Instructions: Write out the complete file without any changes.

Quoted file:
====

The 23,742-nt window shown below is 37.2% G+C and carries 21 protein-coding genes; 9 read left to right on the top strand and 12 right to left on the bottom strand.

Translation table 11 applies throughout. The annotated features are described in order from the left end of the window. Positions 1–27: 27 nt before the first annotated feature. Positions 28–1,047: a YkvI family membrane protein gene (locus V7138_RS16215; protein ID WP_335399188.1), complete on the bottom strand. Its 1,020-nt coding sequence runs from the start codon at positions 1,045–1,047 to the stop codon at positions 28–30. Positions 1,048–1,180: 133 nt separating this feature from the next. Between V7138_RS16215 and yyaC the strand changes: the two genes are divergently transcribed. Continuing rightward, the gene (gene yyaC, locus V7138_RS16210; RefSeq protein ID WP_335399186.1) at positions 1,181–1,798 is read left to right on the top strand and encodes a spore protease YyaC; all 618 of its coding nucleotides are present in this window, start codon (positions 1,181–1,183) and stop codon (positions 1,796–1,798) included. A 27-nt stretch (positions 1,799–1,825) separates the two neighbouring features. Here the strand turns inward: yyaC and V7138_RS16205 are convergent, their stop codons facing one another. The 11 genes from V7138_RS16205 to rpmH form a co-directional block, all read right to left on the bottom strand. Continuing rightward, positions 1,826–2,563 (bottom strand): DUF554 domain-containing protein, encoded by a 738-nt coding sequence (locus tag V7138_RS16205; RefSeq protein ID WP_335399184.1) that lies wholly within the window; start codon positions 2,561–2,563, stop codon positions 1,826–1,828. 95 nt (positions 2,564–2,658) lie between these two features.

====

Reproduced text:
The 23,742-nt window shown below is 37.2% G+C and carries 21 protein-coding genes; 9 read left to right on the top strand and 12 right to left on the bottom strand.

Translation table 11 applies throughout. The annotated features are described in order from the left end of the window. Positions 1–27: 27 nt before the first annotated feature. Positions 28–1,047: a YkvI family membrane protein gene (locus V7138_RS16215; protein ID WP_335399188.1), complete on the bottom strand. Its 1,020-nt coding sequence runs from the start codon at positions 1,045–1,047 to the stop codon at positions 28–30. Positions 1,048–1,180: 133 nt separating this feature from the next. Between V7138_RS16215 and yyaC the strand changes: the two genes are divergently transcribed. Continuing rightward, the gene (gene yyaC, locus V7138_RS16210; RefSeq protein ID WP_335399186.1) at positions 1,181–1,798 is read left to right on the top strand and encodes a spore protease YyaC; all 618 of its coding nucleotides are present in this window, start codon (positions 1,181–1,183) and stop codon (positions 1,796–1,798) included. A 27-nt stretch (positions 1,799–1,825) separates the two neighbouring features. Here the strand turns inward: yyaC and V7138_RS16205 are convergent, their stop codons facing one another. The 11 genes from V7138_RS16205 to rpmH form a co-directional block, all read right to left on the bottom strand. Continuing rightward, positions 1,826–2,563 (bottom strand): DUF554 domain-containing protein, encoded by a 738-nt coding sequence (locus tag V7138_RS16205; RefSeq protein ID WP_335399184.1) that lies wholly within the window; start codon positions 2,561–2,563, stop codon positions 1,826–1,828. 95 nt (positions 2,564–2,658) lie between these two features.